The much-awaited season 3B of Shadowhunters is finally here.
There’s something special about knowing that the show is doomed from the start. It definitely influenced the way I watched the episode. If I had to pick a feeling, a red thread that united all characters in the 40-minute episode, it is helplessness. Magnus felt helpless for losing his powers. Jace because he can’t undo his actions. Izzy, Alec, and Maia wished they could help their loved ones. Luke clinging to a fool’s hope. Clary, who can’t escape her captivity, and the fans, who can only watch from the sidelines as the tragedy unfolds and the end draws nearer.
so it begins
“Lost Souls”, is not a season premiere but the first episode fans have seen in a year. It starts right into the action as we follow the legendary Lightwood siblings chase a rogue faerie. I confess that I had no recollection of this faerie and didn’t remember why they were chasing him at all. If there was an explanation even provided or needed from the previous episode (it wasn’t – the whole point of the scene was to mention and introduce Seelie magic decoys used again later). Jace, who blames himself for Clary’s death, is more than happy to throw himself in the path of unnecessary danger – but then again, isn’t he always? – and to die for no good reason.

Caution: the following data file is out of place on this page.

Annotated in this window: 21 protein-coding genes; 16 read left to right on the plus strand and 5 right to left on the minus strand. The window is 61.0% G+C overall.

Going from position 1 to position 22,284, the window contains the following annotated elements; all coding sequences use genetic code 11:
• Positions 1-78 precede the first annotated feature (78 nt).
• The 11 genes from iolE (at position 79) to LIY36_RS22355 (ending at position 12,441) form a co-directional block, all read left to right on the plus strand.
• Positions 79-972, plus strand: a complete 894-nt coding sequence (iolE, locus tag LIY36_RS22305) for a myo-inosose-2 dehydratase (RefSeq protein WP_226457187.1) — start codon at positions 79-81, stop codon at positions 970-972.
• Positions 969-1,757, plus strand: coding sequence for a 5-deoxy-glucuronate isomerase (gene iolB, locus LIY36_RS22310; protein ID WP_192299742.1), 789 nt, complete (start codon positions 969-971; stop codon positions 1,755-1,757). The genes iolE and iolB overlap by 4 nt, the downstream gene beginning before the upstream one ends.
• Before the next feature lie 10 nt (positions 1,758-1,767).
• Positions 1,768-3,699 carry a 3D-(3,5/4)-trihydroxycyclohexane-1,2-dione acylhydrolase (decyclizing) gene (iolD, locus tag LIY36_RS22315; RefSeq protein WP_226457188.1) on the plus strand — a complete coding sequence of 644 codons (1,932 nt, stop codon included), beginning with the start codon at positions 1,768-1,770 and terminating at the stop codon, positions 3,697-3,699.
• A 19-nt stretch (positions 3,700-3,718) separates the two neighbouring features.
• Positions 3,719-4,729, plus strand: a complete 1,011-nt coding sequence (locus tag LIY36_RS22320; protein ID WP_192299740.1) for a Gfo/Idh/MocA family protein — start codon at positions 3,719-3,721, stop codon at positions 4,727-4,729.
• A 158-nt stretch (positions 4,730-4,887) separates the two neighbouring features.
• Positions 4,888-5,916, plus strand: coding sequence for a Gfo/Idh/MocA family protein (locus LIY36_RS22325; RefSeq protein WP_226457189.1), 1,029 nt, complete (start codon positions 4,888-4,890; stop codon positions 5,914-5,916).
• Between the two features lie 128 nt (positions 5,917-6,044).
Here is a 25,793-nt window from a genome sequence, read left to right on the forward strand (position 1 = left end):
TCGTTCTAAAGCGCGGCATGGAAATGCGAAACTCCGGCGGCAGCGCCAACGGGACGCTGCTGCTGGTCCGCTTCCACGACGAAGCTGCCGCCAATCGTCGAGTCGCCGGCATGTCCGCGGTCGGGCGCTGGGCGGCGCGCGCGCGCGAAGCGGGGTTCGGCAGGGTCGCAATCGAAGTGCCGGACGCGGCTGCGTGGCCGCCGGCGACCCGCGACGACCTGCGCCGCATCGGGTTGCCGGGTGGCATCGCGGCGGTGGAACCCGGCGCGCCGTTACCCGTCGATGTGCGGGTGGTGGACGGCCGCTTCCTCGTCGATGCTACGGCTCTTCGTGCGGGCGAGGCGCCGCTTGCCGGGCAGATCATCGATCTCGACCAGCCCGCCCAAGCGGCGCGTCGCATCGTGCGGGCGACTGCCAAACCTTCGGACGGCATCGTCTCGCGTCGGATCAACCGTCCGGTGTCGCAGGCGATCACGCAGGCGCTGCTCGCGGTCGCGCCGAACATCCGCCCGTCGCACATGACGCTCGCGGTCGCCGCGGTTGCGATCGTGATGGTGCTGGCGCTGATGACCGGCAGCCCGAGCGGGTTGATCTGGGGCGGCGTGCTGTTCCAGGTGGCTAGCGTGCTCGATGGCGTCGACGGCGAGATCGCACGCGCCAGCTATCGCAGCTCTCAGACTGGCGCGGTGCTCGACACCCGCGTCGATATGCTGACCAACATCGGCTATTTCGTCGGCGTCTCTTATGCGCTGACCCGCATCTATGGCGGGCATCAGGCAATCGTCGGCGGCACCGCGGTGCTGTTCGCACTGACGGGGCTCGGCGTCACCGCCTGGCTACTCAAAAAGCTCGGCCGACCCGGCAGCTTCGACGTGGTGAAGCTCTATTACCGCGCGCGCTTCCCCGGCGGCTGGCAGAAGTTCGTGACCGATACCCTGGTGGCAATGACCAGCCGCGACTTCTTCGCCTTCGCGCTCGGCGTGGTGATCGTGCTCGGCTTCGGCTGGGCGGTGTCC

The sad and slow sequence of Simon’s depression and grief was beautiful and really conveyed his fragile emotional state. I’m grateful to the showrunners for dedicating one moment to Magnus’s grief for Clary, showing him lighting a candle on his balcony.
As soon as the opening credits end, we move to the true beginning of the episode. Clary wakes up and is welcomed by a beautiful man – her brother, Jonathan (played by the wonderful Luke Baines) whom she somehow recognizes on sight. She isn’t fooled by his charm and welcoming demeanor and does not believe him reformed for one second. In all her impulsiveness, she attempts to run away. Even though they’re in the middle of a frozen wasteland in Siberia and she doesn’t have a stele or a phone. Great plan, Clary! What’s worse is that she knows Jonathan saw her and still decides to leave even though we all know he’ll catch up to her in no time if he wants to. She obviously doesn’t go far before she collapses out of exhaustion and hypothermia. Maybe you should’ve eaten something first?